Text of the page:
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Emmy Kosgei talks about relationship with her hubby's children & grandchildren

Emmy Kosgei opens up about her relationship with her Nigerian husband's three children and grandchildren.

Emmy Kosgei & hubby Madubuko

Nigeria-based Kenyan gospel artist Emmy Kosgei recently opened up about her journey as a mother, shedding light on the multifaceted nature of motherhood in today's society.

In a conversation with Lynn Ngugi, she shared insights into her role as a mother to the extended family she has embraced.

Emmy Kosgei emphasised that society often reduces women to mere objects, pressuring them to conform to traditional notions of motherhood.

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She challenged this perception, asserting that motherhood encompasses a wide spectrum of roles and responsibilities beyond physical childbirth.

According to Emmy, the pressure to bear children can be overwhelming, but it's crucial to recognise that not everyone desires or can fulfill this expectation.

She highlighted the diverse paths to motherhood, including single motherhood and the choice to forego biological children.

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"It is subjecting women. I am not an object. Both men and women are not objects. No law says you must do this to fulfill this. We have single mothers out there without husbands, what do you tell them? We have people that decided they dont want to have kids at all. Some have had kids and handed them over to other people for upbringing...

"You look at people, you dont why they are doing something and then you start judging them. People are going through a lot. You cannot judge them. You can't assume that motherhood is giving birth physically. Motherhood is a role, it is an office. It is a wide range of things. Some people have just limited it to one thing," she said.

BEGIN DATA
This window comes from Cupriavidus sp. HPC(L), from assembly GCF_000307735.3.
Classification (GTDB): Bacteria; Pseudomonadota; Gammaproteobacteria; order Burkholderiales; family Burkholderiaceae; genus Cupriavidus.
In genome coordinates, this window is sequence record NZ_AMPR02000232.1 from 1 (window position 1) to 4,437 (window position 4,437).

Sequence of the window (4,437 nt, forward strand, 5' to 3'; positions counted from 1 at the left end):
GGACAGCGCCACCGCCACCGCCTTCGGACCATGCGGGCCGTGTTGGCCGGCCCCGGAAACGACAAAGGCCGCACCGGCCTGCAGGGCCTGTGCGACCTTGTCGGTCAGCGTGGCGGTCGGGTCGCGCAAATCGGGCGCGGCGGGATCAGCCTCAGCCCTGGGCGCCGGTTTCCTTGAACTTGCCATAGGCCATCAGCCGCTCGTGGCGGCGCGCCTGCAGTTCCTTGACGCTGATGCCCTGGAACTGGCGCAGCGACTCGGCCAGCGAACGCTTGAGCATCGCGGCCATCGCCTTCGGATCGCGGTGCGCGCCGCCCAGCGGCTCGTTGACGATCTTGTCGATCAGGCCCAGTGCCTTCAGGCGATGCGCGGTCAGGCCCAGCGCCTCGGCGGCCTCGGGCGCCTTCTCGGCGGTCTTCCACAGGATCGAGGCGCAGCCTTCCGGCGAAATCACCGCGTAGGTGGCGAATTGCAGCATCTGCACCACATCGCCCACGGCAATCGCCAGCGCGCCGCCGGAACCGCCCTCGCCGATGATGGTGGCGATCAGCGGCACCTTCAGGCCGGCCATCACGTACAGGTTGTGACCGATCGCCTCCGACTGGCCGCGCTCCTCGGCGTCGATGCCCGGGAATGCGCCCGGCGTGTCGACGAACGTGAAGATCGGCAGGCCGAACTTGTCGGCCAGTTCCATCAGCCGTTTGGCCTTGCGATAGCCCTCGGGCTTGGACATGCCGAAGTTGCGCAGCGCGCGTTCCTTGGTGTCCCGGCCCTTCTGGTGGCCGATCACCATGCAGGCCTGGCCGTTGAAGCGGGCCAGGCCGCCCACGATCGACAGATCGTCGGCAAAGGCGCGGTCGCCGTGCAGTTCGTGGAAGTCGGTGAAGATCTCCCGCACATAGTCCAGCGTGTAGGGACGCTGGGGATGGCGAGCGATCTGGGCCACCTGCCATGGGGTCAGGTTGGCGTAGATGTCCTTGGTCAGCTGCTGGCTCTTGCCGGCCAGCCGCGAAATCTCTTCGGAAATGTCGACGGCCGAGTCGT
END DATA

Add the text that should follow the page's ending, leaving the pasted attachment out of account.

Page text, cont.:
For Emmy Kosgei, motherhood extends far beyond biological ties. She emphasized that nurturing and caring for others, regardless of blood relation, is central to the essence of motherhood.

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From mentoring young women to supporting families in her community, Emmy exemplifies a holistic approach to maternal care.

She emphasized that cultural norms should not dictate an individual's worth or define their role as a mother.

Instead, she advocates for inclusivity and acceptance of diverse family structures and caregiving arrangements.

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Emmy Kosgei shared her personal experience of embracing her husband's children and grandchildren as her own.

"I am raising more kids than I can even tell. I am educating and feeding so many kids. I am mothering old and young women at our church.

"By the time we got married, my husband had three children: two daughters and a son. And grandchildren. they all call me a mother. If I go back to the house now, they will all come to me. That is the kind of mindset that we have," she said.

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Despite entering into a marriage with existing family dynamics, she seamlessly integrated herself into their lives, embodying the true spirit of motherhood.

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